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Christian History

Today in Christian History

January 31

January 31, 1561: Anabaptist leader Menno Simons, for whom Mennonites are named, dies in Wustenfeld, Germany (see issue 5: Anabaptists).

January 31, 1686: King Louis XIV of France, having already revoked the Protestant-tolerating Edict of Nantes, orders all Waldensian churches burned. The Waldensians, members of a pre-Reformation tradition that stressed love of Christ and his word and a life of poverty, were soon devastated: 2,000 killed, 2,000 "converted" to Catholicism, and 8,000 imprisoned (see issue 22: Waldensians).

January 31, 1737: Jacob Duche, Episcopal clergyman and chaplain to the Continental Congress, is born in Philadelphia. He later had a change of heart about the war and asked George Washington to have Congress recall the Declaration of Independence (see issue 50: The American Revolution).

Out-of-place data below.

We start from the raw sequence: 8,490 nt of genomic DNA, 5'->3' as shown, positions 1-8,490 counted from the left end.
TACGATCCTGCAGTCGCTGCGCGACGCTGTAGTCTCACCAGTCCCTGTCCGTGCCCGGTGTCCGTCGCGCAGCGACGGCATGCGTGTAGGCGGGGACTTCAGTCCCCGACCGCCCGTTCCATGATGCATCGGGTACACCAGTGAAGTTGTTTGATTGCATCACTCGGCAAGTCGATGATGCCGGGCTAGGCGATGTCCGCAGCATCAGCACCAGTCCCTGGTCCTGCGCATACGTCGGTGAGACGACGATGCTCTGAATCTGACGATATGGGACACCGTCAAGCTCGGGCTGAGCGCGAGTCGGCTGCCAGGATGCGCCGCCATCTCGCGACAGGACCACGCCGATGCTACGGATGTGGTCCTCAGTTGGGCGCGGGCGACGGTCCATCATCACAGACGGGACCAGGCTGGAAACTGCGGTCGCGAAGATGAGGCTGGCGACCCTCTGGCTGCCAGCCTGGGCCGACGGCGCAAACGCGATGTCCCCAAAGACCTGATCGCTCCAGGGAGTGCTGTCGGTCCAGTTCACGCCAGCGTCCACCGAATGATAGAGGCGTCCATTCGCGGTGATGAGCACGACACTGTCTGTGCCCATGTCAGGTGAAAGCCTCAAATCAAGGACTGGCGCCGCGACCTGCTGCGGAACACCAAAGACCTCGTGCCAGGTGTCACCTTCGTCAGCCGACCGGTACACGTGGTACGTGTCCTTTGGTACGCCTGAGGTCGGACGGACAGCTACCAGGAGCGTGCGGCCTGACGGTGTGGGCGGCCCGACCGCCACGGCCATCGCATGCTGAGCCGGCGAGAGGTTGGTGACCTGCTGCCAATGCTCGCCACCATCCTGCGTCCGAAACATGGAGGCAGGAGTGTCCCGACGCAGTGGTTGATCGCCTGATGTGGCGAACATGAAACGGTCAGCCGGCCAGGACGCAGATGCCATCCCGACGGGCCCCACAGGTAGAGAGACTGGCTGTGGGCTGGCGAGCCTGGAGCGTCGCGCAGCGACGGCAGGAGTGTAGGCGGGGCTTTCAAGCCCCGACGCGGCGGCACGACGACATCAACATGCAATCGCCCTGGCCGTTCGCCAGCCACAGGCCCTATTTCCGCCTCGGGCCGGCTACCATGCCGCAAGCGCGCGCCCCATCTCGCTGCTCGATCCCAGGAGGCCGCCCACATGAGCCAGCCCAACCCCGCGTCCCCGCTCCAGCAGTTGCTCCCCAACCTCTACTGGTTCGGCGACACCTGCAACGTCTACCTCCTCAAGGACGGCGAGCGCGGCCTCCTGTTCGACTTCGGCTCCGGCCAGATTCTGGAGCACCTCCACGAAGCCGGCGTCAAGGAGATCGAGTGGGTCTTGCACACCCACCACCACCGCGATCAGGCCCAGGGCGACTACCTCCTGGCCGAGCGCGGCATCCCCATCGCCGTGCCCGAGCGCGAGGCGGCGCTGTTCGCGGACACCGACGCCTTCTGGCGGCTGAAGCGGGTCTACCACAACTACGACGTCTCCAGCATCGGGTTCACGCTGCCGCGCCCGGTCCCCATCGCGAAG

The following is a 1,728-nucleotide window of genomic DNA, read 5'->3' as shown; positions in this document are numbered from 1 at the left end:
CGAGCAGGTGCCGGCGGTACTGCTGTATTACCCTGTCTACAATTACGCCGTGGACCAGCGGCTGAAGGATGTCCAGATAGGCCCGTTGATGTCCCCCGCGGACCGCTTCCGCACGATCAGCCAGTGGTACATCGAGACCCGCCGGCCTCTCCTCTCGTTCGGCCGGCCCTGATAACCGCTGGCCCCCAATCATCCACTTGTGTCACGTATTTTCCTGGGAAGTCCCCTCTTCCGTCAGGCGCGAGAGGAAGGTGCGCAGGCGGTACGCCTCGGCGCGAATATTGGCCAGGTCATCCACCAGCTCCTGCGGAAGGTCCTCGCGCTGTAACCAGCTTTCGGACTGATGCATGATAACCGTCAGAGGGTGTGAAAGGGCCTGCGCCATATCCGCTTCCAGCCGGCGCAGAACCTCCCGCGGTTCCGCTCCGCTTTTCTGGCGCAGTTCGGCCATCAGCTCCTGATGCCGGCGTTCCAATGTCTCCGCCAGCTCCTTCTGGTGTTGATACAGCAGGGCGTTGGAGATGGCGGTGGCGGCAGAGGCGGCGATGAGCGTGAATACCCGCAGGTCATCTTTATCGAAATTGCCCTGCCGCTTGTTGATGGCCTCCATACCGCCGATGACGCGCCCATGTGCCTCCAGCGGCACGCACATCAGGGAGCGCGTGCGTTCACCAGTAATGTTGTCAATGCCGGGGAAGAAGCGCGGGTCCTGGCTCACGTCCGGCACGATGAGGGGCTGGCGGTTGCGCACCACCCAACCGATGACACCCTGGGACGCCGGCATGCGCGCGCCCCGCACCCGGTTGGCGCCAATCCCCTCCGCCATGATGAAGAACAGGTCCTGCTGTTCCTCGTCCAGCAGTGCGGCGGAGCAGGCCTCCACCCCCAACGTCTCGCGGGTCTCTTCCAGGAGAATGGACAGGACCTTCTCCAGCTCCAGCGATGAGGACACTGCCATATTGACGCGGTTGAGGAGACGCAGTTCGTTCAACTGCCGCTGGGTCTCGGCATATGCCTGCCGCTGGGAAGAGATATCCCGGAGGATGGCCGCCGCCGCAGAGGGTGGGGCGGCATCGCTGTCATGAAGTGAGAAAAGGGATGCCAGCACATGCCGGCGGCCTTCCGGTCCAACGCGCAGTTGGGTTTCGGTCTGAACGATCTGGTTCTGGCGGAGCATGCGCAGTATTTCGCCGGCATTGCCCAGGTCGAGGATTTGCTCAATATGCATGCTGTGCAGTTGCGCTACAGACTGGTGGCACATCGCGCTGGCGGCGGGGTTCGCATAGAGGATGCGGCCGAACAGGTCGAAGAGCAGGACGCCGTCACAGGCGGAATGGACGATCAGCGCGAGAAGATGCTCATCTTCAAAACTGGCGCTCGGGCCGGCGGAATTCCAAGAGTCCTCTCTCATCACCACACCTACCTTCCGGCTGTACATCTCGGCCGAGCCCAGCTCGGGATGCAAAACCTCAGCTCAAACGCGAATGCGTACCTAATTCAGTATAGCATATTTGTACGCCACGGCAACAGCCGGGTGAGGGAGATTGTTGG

January 31, 1892: Baptist preacher Charles Haddon Spurgeon, one of the greatest public speakers of his day, dies at Mentone, France (see issue 29: Charles Spurgeon).

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April 22, 1418: The Council of Constance ends, having finally ended the Great Western Schism. When the schism began nearly 40 years earlier, three men had reasonable claims to the papacy. The council deposed all three and elected Martin V. (Martin then turned around and rejected further councils' right to depose a pope.) Though that part of the council is regarded as a triumph, the council also hastily condemned Jan Hus, a Bohemian preacher and forerunner of Protestantism, and sentenced him to execution ...

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